The US Association of National Advertisers has offered an olive branch, of sorts, to the 4A’s agency body in the ongoing row over media rebates and other vexed issues, offering to meet the 4A’s at its October Masters of Marketing conference to “have an open dialogue and create a pathway that will lead to industry consensus and collaboration.”
The ANA commissioned a report by K2 intelligence and Ebiquity to look into these matters but the big media agencies refused to participate leaving a stand-off between advertisers and agencies – “profound disagreement” in the words of ANA CEO Bob Liodice (left). The ANA wants a standard contract which prevents agencies making money over and above the fees clients pay while the 4A’s says agency contracts should be the result of individual negotiations.
It’s hard to see how this can be resolved. Media agencies are the biggest profit centres for the major marcoms groups like WPP, Omnicom and Dentsu; all of which are aiming for a margin of around 15 per cent. Very large advertisers, like the ANA’s members, don’t pay commission or fee equivalents of anything like this so clearly the money is coming from somewhere else. That somewhere else is media owners.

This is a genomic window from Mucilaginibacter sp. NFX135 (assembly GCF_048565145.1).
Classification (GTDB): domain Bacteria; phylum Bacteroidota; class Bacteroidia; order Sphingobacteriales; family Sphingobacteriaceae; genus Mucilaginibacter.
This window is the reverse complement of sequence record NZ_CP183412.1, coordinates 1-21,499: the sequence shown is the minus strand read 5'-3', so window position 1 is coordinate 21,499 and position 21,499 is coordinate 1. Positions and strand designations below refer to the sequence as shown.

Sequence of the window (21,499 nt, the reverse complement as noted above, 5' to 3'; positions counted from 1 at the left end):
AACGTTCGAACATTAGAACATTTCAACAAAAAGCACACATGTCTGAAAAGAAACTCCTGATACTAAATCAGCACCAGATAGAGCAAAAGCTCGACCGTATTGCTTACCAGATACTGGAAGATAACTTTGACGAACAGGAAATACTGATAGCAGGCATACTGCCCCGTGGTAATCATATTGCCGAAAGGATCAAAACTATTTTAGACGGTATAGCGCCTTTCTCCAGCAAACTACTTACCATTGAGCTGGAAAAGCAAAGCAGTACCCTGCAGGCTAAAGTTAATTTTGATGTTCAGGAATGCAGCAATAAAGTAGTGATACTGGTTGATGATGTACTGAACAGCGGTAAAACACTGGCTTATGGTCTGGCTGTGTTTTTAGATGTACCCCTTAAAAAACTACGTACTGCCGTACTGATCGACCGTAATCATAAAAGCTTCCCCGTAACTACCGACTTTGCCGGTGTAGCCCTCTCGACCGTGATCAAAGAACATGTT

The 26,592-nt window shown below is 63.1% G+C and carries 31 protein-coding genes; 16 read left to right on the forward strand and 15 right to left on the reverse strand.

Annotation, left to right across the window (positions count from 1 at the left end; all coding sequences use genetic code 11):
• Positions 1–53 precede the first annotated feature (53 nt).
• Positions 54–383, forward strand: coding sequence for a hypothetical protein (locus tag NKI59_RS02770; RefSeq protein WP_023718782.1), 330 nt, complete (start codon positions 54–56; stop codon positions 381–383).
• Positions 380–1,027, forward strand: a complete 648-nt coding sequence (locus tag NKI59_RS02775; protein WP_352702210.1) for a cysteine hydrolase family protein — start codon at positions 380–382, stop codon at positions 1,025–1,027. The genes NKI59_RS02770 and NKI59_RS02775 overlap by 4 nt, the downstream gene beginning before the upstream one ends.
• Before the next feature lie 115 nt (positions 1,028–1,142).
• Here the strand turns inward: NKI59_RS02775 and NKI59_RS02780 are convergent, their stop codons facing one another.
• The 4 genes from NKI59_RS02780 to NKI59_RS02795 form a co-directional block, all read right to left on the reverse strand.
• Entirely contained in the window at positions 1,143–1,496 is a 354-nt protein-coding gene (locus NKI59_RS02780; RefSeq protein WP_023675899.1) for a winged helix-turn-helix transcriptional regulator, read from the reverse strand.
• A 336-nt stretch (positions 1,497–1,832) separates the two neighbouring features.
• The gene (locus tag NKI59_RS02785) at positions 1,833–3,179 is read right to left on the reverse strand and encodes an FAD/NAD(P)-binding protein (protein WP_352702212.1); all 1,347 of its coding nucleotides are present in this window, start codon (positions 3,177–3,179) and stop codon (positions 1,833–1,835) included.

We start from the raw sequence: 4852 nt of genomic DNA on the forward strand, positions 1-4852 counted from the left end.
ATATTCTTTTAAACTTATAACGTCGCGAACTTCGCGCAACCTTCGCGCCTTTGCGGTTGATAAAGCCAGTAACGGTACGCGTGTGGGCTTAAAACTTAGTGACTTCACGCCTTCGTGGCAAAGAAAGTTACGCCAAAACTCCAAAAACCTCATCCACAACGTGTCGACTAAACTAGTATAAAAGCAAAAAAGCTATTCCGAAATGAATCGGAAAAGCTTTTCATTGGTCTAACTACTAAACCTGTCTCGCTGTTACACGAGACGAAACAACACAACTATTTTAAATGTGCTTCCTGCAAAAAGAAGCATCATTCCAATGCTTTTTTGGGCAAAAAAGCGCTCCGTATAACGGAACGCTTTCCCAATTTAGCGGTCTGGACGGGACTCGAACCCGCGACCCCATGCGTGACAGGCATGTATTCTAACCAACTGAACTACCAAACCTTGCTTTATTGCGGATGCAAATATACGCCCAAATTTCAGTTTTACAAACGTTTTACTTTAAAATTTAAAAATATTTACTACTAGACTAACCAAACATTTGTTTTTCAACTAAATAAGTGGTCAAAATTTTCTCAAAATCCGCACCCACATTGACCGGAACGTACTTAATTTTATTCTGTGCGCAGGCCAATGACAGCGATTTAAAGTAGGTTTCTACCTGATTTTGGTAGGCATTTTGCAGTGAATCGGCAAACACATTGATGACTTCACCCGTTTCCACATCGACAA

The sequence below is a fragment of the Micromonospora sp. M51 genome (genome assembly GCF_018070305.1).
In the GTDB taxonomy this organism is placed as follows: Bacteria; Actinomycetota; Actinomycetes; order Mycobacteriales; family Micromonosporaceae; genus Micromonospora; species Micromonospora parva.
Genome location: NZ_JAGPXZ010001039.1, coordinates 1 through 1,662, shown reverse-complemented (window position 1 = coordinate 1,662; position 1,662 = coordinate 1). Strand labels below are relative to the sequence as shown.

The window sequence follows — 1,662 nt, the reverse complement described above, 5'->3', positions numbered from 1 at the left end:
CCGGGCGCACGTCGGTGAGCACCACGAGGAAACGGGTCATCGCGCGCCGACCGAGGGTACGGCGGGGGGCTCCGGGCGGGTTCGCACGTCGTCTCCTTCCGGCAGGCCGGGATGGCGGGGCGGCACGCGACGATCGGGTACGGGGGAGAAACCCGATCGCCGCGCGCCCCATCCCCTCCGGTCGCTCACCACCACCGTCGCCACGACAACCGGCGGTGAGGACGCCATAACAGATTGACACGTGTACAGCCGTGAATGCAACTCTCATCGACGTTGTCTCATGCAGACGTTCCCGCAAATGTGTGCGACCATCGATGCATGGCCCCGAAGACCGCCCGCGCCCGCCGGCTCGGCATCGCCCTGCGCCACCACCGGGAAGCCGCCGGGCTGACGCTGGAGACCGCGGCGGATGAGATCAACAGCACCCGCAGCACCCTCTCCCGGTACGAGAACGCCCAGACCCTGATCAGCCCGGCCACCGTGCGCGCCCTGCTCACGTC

It suits many media owners to offer rebates to agencies, often in the form of free airtime or space. They can’t sell it all anyway. Media agencies then trade with this; sometimes to allow them to keep prices down so they win pitches, in other cases as inventory they sell on. In the past many advertisers – and so-called ‘media auditors’ – have been prepared to turn a blind eye to such doings but not any more it seems.
Advertisers have made a rod for their own back by giving all their business to the big marcoms-owned media operators like WPP’s GroupM and Omnicom’s OMG while allowing their procurement people to grind down payments to unrealistic levels. Media agencies then have the option of telling clients to get lost – which they won’t do for supposedly competitive reasons – or finding alternative ways to make money out of what is, ultimately, client money.
It’s a mess and unlikely to be resolved at the October ANA meeting.